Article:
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Orem closes park bathrooms early due to TikTok vandals, school districts attack too

By Genelle Pugmire - | Oct 14, 2021

One of the bathroom stall doors damaged after TikTok challenge. (Courtesy Orem City)

The clock could be running out for Utah County teenagers participating in the TikTok “Devious Licks” challenge and wreaking havoc at schools and on city park properties.

Orem reported it had to close all of its bathrooms in all the city parks early due to vandalism in September. The bathrooms are usually open through October.

Five parks had extensive destruction from soap dispensers being ripped off walls to spray painted vulgarities. Toilet stalls were destroyed and other items were broken or stolen, according to Jim Orr, parks section manager.

“We have four or five parks that have been vandalized,” Orr said. “Bonneville Park was hit three weeks in a row. We’d fix them and the vandals would be back the next week.”

Teenagers are encouraged periodically to participate in challenges that are videoed and then posted on TikTok. The issue is that some of these challenges have crossed the line into criminal offenses including assault, criminal mischief and vandalism.

One of the many stalls vandalized in an Orem Park thanks to TikTok. (Courtesy Orem city)

Orem parks vandalized include: Bonneville, Sharon, Cherry Hill, Palisades, Foothill, Orem Elementary and Community Park.

According to Orr, if a vandal gets caught the judge has most often made them give financial restitution and several hours of community service. The cost to taxpayers this September was about $7,500.

That’s what happened in Orem, but that’s not the end.

All three Utah County school districts report vandalism to at least the soap dispensers — which were the original target of the challenge.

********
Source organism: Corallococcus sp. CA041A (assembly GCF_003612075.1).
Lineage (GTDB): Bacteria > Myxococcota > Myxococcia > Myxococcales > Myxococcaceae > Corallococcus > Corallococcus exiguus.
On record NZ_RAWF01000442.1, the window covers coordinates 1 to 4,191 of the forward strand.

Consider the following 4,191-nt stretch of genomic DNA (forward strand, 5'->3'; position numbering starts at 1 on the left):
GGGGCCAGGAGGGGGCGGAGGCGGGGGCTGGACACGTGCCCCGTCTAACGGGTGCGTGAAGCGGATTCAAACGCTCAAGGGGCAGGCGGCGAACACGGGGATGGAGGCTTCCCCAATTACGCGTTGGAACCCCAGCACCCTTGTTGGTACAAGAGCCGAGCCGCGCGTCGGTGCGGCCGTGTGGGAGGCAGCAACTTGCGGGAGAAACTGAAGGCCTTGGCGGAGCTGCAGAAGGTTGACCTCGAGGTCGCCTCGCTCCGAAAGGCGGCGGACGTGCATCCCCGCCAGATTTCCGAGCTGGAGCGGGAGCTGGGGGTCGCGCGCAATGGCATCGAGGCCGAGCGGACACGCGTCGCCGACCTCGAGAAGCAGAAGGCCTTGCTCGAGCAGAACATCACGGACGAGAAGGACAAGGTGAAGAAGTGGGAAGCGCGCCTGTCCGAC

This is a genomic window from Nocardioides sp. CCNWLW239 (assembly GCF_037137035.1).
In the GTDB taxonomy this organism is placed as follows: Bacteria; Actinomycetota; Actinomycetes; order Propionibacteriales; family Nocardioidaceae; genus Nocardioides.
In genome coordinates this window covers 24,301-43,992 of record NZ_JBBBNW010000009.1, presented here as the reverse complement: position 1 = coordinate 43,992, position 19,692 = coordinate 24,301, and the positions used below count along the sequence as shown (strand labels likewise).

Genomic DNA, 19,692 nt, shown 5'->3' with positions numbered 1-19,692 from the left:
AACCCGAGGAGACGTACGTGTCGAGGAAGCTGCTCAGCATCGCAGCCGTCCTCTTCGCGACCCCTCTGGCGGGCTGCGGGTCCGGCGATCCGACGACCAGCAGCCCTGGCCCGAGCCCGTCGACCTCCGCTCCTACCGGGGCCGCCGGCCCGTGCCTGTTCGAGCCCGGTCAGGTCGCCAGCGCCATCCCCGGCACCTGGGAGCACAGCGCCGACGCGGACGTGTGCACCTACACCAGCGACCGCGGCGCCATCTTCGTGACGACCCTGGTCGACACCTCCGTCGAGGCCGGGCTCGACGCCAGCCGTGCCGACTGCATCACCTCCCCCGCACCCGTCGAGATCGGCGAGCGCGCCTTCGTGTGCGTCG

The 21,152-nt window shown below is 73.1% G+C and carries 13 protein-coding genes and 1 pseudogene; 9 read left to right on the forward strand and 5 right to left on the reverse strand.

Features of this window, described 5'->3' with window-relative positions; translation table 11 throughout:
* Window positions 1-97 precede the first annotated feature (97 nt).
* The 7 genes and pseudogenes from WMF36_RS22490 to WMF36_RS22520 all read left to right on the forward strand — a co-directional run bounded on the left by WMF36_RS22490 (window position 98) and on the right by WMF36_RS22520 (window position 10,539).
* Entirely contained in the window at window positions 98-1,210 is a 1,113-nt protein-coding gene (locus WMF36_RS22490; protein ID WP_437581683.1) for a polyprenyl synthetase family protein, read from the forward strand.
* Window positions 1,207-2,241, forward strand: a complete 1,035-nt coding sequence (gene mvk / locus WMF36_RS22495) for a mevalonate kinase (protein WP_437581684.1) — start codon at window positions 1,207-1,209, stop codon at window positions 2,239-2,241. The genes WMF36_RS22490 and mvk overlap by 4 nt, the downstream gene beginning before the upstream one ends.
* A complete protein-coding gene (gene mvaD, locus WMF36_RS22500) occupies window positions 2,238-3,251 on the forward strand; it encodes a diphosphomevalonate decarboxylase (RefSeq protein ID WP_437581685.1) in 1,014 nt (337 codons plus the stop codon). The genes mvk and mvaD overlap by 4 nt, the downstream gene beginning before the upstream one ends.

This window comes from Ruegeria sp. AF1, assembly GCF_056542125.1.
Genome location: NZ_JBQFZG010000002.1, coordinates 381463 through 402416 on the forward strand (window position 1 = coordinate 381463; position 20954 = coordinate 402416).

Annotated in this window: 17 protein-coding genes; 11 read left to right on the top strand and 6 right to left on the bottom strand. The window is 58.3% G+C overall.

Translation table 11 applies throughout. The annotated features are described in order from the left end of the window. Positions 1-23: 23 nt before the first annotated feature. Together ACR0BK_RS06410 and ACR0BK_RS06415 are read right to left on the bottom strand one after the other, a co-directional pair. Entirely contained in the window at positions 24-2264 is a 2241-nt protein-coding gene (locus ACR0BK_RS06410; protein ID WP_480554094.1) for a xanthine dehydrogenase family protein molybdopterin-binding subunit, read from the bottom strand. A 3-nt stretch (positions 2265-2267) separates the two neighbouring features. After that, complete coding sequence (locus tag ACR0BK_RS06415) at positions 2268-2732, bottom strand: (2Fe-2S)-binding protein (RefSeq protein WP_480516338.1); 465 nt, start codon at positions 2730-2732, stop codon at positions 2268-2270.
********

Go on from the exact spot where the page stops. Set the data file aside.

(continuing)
In Provo it is considered criminal mischief and is a third degree felony. If caught, juveniles could be referred to the juvenile detention center. It also becomes a permanent record, according to Sgt. Nisha King, police spokeswoman.

The schools themselves had to deal with the vandalism in bathrooms. Alpine School District was not spared from the TikTok challenge.

“Last month, we had approximately $1,500 worth of damage done in school bathrooms throughout the district,” said David Stephenson, district spokesperson. “We sent an email out to parents requesting their assistance in talking with their students and the seriousness of these crimes.”

Stephenson said it seems to have worked since they haven’t heard of any reports with the challenge of slapping a faculty member.

Rumors of the “Slap a Teacher” challenge have bandied about social media for weeks, with more warnings and fear from school districts and parents than actual incidents. Teachers were reported to have been assaulted by students in Texas, Louisiana and Massachusetts as part of the “challenge.”

A portion of the letter to parents reads like this:

“As you may have heard, there is a nationwide social media trend called Devious Licks on TikTok that has so far cost schools across the district thousands of dollars in damages. Across the country, students have had significant consequences for things that they have done in these types of challenges. There is a new list circulating that includes theft, vandalism, assaulting people, and other serious crimes. Please talk to your students about how serious these challenges are and the long-term impacts they can have on them and others, including a possible criminal record. Please ensure that your child is not involved in any way, and if they see something, report it.”

The Provo School District also sent letters home after vandalism at their high schools. In September the school district had vandalism, particularly soap dispensers ripped from the walls, at both Provo High School and Timpview High School, according to Caleb Price, district spokesman.

“The line has been crossed when any challenge goes criminal,” King said. “Youth should be made aware of this fact.”

Nebo School District also had about $1,500 worth of vandalism in some schools, according to Lana Hiskey, district spokeswoman. She said the incidents were confined to one or two schools. While the district did not send out a letter to parents, Hiskey believes the individual schools did.


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